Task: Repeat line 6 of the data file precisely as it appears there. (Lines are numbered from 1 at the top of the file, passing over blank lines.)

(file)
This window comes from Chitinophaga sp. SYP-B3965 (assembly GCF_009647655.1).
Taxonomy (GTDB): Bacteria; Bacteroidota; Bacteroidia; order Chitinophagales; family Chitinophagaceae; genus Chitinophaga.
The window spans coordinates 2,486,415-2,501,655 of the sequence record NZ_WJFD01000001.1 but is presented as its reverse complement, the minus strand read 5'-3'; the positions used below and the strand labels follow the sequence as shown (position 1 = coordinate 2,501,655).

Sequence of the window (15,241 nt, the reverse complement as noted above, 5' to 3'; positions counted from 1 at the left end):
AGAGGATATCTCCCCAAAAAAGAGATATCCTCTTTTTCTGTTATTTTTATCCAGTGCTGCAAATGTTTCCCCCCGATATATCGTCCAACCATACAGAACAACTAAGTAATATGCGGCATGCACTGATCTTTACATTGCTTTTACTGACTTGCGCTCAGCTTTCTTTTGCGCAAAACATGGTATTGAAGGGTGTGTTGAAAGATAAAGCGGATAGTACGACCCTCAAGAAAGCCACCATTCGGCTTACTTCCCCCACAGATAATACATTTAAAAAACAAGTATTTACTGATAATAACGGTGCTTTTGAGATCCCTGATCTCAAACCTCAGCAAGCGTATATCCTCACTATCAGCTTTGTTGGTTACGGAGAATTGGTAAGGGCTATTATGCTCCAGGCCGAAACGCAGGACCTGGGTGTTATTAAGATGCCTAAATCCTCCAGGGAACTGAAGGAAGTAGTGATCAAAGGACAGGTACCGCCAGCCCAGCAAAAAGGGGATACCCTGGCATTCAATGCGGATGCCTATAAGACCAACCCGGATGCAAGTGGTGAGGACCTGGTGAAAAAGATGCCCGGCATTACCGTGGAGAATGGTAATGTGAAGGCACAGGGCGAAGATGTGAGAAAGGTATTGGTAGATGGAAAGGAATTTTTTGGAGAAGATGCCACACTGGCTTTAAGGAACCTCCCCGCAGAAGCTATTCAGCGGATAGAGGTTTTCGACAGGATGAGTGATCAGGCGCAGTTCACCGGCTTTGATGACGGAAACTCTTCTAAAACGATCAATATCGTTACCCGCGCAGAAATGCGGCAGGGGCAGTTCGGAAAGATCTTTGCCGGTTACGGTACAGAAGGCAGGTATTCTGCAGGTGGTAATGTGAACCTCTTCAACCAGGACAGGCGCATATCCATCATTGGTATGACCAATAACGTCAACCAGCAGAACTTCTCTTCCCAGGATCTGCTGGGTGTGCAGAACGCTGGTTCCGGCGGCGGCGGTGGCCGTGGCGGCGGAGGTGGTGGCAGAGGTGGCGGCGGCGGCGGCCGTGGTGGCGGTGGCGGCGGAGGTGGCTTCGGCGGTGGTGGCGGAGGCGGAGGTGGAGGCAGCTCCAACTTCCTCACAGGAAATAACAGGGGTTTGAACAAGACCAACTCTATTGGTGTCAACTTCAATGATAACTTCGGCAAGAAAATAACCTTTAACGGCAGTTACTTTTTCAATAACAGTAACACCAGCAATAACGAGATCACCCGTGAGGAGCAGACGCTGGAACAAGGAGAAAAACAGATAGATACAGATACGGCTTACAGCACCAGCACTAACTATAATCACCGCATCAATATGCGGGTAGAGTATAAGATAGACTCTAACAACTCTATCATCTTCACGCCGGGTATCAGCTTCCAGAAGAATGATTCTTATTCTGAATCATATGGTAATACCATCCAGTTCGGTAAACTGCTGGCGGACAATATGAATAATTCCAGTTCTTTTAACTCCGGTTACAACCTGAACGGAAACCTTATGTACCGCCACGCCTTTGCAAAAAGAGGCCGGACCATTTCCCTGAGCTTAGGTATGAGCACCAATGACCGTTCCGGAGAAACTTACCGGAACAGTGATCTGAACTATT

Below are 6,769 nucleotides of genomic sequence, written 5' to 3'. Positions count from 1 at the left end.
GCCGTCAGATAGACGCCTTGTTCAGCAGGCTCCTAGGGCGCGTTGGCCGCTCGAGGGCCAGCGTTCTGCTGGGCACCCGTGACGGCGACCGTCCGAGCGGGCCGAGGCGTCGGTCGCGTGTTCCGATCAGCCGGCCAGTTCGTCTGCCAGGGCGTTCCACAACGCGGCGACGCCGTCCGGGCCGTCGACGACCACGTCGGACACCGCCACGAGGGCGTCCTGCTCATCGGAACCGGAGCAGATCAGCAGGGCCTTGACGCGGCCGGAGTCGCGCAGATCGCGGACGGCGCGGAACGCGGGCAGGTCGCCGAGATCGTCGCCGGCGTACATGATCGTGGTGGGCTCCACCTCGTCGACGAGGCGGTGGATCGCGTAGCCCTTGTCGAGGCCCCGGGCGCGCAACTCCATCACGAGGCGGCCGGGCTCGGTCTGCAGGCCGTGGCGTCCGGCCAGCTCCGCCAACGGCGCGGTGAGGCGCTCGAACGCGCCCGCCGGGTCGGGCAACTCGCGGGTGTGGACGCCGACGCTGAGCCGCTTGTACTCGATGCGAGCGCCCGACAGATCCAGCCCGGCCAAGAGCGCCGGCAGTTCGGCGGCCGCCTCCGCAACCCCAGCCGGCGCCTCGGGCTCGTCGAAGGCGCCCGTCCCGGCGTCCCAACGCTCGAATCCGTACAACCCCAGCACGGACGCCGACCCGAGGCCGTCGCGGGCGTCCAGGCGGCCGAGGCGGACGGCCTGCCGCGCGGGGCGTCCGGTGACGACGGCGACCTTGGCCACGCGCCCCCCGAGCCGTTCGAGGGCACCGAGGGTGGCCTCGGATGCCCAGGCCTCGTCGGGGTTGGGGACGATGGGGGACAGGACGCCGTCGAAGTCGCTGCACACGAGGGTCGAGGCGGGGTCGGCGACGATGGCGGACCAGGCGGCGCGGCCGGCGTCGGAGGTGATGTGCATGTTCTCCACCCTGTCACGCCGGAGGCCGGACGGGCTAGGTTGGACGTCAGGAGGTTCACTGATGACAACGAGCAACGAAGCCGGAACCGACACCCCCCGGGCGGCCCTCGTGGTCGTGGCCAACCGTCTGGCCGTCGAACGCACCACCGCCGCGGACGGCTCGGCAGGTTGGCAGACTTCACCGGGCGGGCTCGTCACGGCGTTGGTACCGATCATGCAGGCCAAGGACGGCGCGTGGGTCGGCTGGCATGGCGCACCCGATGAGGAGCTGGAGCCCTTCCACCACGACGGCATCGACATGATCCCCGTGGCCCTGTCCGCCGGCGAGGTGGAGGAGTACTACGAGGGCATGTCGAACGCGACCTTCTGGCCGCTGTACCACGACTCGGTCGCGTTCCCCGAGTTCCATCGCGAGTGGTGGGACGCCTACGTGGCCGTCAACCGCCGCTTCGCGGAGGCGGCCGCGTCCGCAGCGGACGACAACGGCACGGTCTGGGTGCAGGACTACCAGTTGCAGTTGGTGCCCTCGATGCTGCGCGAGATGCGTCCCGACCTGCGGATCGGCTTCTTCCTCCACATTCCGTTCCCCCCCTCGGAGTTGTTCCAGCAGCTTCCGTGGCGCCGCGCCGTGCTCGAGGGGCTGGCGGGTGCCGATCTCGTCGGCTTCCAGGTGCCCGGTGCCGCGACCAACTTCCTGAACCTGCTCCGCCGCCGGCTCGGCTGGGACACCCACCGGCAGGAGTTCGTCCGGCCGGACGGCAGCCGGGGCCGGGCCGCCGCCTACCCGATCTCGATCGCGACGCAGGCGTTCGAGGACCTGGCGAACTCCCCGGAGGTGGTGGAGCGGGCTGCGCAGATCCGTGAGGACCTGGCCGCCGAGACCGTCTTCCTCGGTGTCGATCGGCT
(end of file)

Below are 6,769 nucleotides of genomic sequence, written 5' to 3'. Positions count from 1 at the left end.